You can also reduce the initial timing for a softer low end.

Make sure the tires aren't inflated to their max rating. When we were young and poor, and burnouts were king, us kids with the lower power cars would inflate the tires to the max to make them spin easier. The 255/60 Cobras on the front of my 71 are rated at 44psi. I run them at 32.
 

machcrazy

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Don't understand the need for speed in the rain. Myself I wouldn't take a classic out in the rain....it's like thier worst enemy (rust) is encouraged. Been running BFG's and have no issues. I also have good 5 leaf springs and a 1" sway bar in the rear. I'm am adult so I drive according. I do admit to eating a challenger or a camaro occasionally from light to light.. ... Be care full not overdriving conditions.
 

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Thanks all! I like the HP to brain cells ratio. It seems to improve as we age! Thanks for the tip on the carb linkage, It will see if it is on the farthest out hole. Concur on being out in the rain. The plan is if we know there will be rain, he will drive my truck to school, but this is FL and we get lots of surprise rain.

I also need to sort out what PSI we should be running them out. I keep meaning to chalk them and see.

Again, thanks all. I think we will try a set of the Generals as soon as budget allows. Tire Rack likes them in the wet, but there aren't any A-B comparisons with the Coopers.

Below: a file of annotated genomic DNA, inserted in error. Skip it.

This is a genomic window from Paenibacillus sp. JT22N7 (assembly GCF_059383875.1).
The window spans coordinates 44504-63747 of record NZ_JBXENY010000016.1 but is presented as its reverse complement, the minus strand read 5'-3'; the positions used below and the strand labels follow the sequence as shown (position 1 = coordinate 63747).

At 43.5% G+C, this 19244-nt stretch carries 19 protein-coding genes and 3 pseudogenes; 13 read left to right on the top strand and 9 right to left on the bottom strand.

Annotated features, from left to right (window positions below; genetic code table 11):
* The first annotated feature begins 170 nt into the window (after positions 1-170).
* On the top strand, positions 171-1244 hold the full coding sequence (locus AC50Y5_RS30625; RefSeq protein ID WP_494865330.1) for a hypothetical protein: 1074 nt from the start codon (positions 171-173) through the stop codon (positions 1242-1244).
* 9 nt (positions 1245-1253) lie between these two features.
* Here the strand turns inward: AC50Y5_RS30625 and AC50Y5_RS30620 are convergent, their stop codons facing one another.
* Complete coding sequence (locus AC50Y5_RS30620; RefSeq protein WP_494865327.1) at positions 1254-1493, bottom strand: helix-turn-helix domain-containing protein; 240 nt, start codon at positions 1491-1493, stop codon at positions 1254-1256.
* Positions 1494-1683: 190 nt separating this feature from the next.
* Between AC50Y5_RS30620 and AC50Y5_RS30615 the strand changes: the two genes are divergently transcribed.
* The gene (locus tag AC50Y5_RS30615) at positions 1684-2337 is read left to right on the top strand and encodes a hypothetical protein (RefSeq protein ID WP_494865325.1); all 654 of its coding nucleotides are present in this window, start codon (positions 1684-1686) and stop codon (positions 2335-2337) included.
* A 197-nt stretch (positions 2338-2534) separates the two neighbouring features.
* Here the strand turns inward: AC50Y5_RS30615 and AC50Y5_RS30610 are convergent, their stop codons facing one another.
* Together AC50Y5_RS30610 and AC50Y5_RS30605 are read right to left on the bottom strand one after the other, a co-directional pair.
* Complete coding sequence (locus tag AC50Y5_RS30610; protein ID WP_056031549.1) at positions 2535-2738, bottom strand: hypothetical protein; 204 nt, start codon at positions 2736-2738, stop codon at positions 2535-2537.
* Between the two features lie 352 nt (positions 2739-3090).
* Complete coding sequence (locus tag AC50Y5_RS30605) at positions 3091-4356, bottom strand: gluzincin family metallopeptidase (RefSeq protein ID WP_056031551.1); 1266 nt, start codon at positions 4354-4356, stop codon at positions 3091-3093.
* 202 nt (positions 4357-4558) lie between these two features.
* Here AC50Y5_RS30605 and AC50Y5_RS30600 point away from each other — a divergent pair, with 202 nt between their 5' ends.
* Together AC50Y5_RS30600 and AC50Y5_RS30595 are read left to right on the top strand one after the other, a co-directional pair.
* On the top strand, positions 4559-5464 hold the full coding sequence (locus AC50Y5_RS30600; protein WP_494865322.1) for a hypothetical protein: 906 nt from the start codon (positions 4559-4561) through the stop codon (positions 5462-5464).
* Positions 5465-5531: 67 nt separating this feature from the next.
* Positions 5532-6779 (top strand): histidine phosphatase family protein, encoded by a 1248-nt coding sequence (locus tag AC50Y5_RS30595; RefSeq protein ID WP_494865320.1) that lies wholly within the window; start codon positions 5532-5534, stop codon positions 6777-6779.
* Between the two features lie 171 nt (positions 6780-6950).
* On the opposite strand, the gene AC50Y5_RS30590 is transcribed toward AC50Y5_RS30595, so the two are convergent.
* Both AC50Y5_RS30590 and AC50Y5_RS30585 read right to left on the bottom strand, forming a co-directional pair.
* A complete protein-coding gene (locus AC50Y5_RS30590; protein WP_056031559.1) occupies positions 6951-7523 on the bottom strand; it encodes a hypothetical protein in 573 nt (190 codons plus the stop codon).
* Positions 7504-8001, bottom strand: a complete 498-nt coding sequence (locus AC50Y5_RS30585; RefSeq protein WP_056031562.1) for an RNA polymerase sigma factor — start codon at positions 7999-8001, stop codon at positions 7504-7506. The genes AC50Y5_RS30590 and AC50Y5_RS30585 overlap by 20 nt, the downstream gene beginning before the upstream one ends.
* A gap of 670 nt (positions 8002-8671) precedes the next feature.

detritusmaximus

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From my own experience...make sure the equipment is up to the task before relying on driver ability to keep it under control.
Cheap, unsuitable, or bad tires can send even an experienced driver into a ditch.

Years ago I totalled a 73 Grande, stock H code 351c 2v (not much power there...) because of cheap 205 tires that were new and had plenty of tread. Even the 154hp would spin the tires in the wet without even trying. The day I wrecked it I was complaining all day about not being able to take off from a dead stop if there was the slightest incline. In the end, a bumpy curve in the rain at about 30mph was all it took.
I have never bought a set of tires since then that were either cheap or not highly rated on Tirerack. Tirerack has not failed me yet.

Good quality shocks, steering components, and effective wet weather tires (not RWL tires that 'look' cool) for daily drivers are required.

If you can't find something good in 15" and need to step up to 16", get a set of the late-90s basket weave alloy HPP wheels from a Crown Vic. 16"×7" and usually under $300 a set. Or even the steel cop car wheels.